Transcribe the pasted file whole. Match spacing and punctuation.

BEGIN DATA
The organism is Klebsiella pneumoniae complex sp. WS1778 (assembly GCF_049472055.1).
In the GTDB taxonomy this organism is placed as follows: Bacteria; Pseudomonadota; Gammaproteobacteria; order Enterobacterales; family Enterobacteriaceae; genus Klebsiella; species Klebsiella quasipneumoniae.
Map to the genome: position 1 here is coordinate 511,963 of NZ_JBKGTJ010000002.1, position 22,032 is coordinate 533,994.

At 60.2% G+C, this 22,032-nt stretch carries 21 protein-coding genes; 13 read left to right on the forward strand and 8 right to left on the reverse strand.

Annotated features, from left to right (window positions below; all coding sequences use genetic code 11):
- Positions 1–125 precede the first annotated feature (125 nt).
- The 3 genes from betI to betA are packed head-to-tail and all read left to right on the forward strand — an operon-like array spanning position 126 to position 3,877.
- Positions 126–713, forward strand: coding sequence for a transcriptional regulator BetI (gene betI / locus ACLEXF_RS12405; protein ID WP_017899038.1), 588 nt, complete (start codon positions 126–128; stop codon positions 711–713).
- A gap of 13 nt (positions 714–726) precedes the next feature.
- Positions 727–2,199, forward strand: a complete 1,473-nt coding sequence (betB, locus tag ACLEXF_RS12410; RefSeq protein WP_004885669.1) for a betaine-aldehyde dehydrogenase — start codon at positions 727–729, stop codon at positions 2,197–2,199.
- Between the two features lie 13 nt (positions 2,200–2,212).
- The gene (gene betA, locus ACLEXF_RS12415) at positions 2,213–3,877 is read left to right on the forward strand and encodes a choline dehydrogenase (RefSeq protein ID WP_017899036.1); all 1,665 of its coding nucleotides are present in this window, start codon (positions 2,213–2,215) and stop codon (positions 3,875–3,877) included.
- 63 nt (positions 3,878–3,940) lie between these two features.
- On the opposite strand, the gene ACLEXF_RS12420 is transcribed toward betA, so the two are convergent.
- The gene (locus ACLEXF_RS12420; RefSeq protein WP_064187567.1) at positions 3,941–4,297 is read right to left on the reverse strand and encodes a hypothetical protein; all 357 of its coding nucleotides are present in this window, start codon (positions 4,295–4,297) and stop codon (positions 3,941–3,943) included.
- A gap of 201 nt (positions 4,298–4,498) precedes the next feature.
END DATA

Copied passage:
The organism is Klebsiella pneumoniae complex sp. WS1778 (assembly GCF_049472055.1).
In the GTDB taxonomy this organism is placed as follows: Bacteria; Pseudomonadota; Gammaproteobacteria; order Enterobacterales; family Enterobacteriaceae; genus Klebsiella; species Klebsiella quasipneumoniae.
Map to the genome: position 1 here is coordinate 511,963 of NZ_JBKGTJ010000002.1, position 22,032 is coordinate 533,994.

At 60.2% G+C, this 22,032-nt stretch carries 21 protein-coding genes; 13 read left to right on the forward strand and 8 right to left on the reverse strand.

Annotated features, from left to right (window positions below; all coding sequences use genetic code 11):
- Positions 1–125 precede the first annotated feature (125 nt).
- The 3 genes from betI to betA are packed head-to-tail and all read left to right on the forward strand — an operon-like array spanning position 126 to position 3,877.
- Positions 126–713, forward strand: coding sequence for a transcriptional regulator BetI (gene betI / locus ACLEXF_RS12405; protein ID WP_017899038.1), 588 nt, complete (start codon positions 126–128; stop codon positions 711–713).
- A gap of 13 nt (positions 714–726) precedes the next feature.
- Positions 727–2,199, forward strand: a complete 1,473-nt coding sequence (betB, locus tag ACLEXF_RS12410; RefSeq protein WP_004885669.1) for a betaine-aldehyde dehydrogenase — start codon at positions 727–729, stop codon at positions 2,197–2,199.
- Between the two features lie 13 nt (positions 2,200–2,212).
- The gene (gene betA, locus ACLEXF_RS12415) at positions 2,213–3,877 is read left to right on the forward strand and encodes a choline dehydrogenase (RefSeq protein ID WP_017899036.1); all 1,665 of its coding nucleotides are present in this window, start codon (positions 2,213–2,215) and stop codon (positions 3,875–3,877) included.
- 63 nt (positions 3,878–3,940) lie between these two features.
- On the opposite strand, the gene ACLEXF_RS12420 is transcribed toward betA, so the two are convergent.
- The gene (locus ACLEXF_RS12420; RefSeq protein WP_064187567.1) at positions 3,941–4,297 is read right to left on the reverse strand and encodes a hypothetical protein; all 357 of its coding nucleotides are present in this window, start codon (positions 4,295–4,297) and stop codon (positions 3,941–3,943) included.
- A gap of 201 nt (positions 4,298–4,498) precedes the next feature.